My co-authors and I finally have a working paper based on our 2008 survey of the general public and political scientists. Many thanks to all the EconLog readers who helpedalong the way.
Here's the basic idea from the intro. Corrections and suggestions in the comments will be much appreciated.
Voters are not merely ignorant;
their beliefs about policy-relevant subjects are often systematically
overestimate the fraction of the federal budget spent on foreign aid and
welfare, and underestimate the fraction spent on Social Security and health.
(Kaiser Family Foundation and Harvard University 1995)Less-informed voters favor systematically
different policies than otherwise identical more-informed voters. (Althaus
2003, 1998, 1996)Laymen's beliefs about
economics, the causes of cancer, and toxicology systematically diverge from the
beliefs of experts, even when matched on traits like income, employment sector,
job security, demographics, party identification, and ideology. (Caplan and
Miller 2010; Caplan 2007, 2002; Lichter and Rothman 1999; Kraus, Malmfors, and
Slovic 1992) Voters also tend to discount
evidence in conflict with their pre-existing beliefs. (Taber and Lodge 2006;
Bullock 2006; Nyhan and Reifler 2010) Taken
together, the evidence raises a troubling question: If politicians cater to the
policy preferences of the median voter, won't inefficient and
counter-productive policies win by popular demand?
The strongest reply to this concern
is that citizens vote for results, not policies...One simple heuristic - reward
success, punish failure - seems to allow voters with little, zero, or even
negative knowledge about policy to extract socially desirable behavior from their leaders.
Unfortunately for democracy, this
heuristic is not as foolproof as it seems.In order to reward success and punish failure, voters need to know which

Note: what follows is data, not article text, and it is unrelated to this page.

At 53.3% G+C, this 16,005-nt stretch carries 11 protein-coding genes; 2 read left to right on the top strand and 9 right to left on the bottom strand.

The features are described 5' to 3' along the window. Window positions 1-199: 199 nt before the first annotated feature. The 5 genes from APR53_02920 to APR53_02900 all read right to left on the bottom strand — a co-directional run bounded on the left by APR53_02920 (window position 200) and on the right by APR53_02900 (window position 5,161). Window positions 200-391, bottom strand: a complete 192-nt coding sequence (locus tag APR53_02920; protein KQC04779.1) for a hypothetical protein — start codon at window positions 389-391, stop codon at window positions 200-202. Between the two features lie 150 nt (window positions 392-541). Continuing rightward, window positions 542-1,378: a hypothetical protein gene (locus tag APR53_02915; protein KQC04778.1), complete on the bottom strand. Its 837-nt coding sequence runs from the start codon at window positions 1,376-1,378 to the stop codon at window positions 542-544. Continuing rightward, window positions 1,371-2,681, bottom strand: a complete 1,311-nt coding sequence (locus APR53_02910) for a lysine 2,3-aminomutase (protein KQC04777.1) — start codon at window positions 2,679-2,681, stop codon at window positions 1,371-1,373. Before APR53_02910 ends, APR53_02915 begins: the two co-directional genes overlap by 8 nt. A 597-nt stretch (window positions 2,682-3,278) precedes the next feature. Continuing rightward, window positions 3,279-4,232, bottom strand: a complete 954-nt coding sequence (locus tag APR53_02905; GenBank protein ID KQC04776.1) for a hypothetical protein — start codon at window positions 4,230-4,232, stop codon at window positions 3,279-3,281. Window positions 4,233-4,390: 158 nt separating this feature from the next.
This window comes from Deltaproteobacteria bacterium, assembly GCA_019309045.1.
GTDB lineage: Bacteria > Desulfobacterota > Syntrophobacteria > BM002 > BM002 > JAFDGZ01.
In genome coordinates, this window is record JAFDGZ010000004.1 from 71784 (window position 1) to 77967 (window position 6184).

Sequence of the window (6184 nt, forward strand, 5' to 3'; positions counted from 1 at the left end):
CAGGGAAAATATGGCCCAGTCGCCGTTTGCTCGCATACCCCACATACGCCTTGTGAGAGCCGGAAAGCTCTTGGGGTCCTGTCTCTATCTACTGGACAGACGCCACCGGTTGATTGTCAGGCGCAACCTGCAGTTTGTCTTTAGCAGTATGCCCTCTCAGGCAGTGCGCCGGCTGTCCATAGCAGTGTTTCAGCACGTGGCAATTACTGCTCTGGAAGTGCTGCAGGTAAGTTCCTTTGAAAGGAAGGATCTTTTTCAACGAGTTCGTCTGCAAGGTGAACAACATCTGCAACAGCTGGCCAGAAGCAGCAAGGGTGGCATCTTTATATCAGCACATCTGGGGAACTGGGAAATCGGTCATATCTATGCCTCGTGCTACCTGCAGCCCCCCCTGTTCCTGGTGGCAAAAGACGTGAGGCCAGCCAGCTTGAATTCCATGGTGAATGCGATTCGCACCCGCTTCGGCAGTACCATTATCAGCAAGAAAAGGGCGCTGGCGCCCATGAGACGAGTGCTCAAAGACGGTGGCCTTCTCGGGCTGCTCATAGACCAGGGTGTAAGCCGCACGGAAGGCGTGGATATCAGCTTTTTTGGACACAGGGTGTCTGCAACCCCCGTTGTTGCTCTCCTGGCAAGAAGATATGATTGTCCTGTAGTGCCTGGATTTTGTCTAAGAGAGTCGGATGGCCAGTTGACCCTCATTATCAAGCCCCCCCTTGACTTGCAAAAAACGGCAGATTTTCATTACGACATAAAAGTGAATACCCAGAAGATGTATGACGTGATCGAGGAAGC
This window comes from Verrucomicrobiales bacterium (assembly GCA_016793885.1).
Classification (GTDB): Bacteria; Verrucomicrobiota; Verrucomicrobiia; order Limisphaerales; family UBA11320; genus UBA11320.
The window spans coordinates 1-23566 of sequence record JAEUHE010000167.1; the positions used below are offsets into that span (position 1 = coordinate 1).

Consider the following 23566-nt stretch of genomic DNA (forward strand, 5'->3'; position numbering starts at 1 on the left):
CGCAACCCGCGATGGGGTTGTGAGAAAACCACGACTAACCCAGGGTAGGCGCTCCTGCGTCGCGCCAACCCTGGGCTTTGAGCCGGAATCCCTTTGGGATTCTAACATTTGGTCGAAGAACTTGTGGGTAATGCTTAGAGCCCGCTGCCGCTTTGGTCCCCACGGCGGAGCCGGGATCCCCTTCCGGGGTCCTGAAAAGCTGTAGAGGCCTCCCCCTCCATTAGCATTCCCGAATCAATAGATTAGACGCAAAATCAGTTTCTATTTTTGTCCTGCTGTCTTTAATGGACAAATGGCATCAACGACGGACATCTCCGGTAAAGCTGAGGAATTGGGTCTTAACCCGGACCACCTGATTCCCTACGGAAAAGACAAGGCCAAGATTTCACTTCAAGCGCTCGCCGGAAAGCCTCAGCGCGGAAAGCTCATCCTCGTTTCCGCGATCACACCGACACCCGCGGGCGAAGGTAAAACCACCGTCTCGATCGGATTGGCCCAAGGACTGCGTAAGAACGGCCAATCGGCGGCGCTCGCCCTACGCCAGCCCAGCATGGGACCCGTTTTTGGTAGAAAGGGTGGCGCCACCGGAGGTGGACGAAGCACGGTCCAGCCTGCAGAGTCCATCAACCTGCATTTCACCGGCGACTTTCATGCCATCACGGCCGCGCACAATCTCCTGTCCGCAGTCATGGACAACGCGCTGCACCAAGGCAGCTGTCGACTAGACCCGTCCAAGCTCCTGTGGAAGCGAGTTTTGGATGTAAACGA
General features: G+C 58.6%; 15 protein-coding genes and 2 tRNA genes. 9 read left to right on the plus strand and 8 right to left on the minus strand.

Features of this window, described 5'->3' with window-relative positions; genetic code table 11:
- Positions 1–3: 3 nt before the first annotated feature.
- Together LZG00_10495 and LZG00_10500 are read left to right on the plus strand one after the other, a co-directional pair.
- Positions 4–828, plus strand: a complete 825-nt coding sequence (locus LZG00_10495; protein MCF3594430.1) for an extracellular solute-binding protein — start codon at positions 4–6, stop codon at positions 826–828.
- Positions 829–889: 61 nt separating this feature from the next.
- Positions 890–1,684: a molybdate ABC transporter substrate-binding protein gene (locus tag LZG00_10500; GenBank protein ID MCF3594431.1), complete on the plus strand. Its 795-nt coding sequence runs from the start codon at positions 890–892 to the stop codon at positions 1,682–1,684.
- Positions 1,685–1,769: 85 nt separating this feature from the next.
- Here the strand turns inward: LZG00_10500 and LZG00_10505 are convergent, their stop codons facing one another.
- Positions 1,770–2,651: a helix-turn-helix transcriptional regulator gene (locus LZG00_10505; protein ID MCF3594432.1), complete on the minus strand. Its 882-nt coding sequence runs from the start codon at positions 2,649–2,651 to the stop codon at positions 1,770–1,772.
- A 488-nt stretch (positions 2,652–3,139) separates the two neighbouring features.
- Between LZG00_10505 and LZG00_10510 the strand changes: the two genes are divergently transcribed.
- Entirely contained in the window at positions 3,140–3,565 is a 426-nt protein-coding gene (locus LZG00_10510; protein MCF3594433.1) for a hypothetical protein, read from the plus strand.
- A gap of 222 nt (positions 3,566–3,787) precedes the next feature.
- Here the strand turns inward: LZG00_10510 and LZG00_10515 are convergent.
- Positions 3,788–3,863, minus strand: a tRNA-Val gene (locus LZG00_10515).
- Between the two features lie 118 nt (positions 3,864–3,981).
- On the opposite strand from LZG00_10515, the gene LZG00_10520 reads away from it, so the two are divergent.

government actors - if any - are able to influence the various outcomes voters
care about. (Arceneaux 2006; Anderson 2006; Cutler 2008, 2004; Rudolph and Grant 2002; Somin
1998; Lewis-Beck 1997; Leyden and Borrelli 1995; Kerr 1975)
danger to democracy comes from systematically
biased beliefs about political influence. (Caplan 2007; Rabin 1998; Thaler
1992; Gilovich 1991)Just as the market
for automobile repair will work poorly if the average customer blames his
grocer for engine trouble, local elections will work poorly if the average
voter blames the president for the quality of public schools.
To test the American public's
beliefs about political influence for systematic bias, we designed a new
survey, and administered it to two distinct groups: (1) a nationally
representative sample of Americans, and (2) members of the American Political
Science Association who specialize in American politics.One of the main ways that scholars have tested
for the presence of systematic bias on other topics is to see whether average
beliefs of laymen and experts diverge. (Caplan 2007; Lichter and Rothman 1999; Kraus,
Malmfors, and Slovic 1992)...If
laymen and experts' average beliefs differ, our defeasible presumption is that
experts are right and laymen are wrong.
Systematically biased attributional beliefs
turn out to be common and large.Fully
14 out of 16 survey questions exhibit statistically significant biases.Compared to experts in American politics, the
public greatly overestimates the influence of state and local governments on
the economy, the president and Congress on the quality of public education, the
Federal Reserve on the budget, Congress on the Iraq War, and the Supreme Court
on crime rates.The public also
moderately underestimates the influence
of the Federal Reserve on the economy, state and local governments on public
education, and the president and Congress on the budget.While we are open to the possibility that non-cognitive
factors explain observed belief gaps, controlling for demographics and various
measures of self-serving and ideological bias does little to alter our
results.A full set of controls reduces
the absolute magnitude of the raw belief gaps by less than 13% - and leaves the
number of statistically significant lay-expert differences unchanged.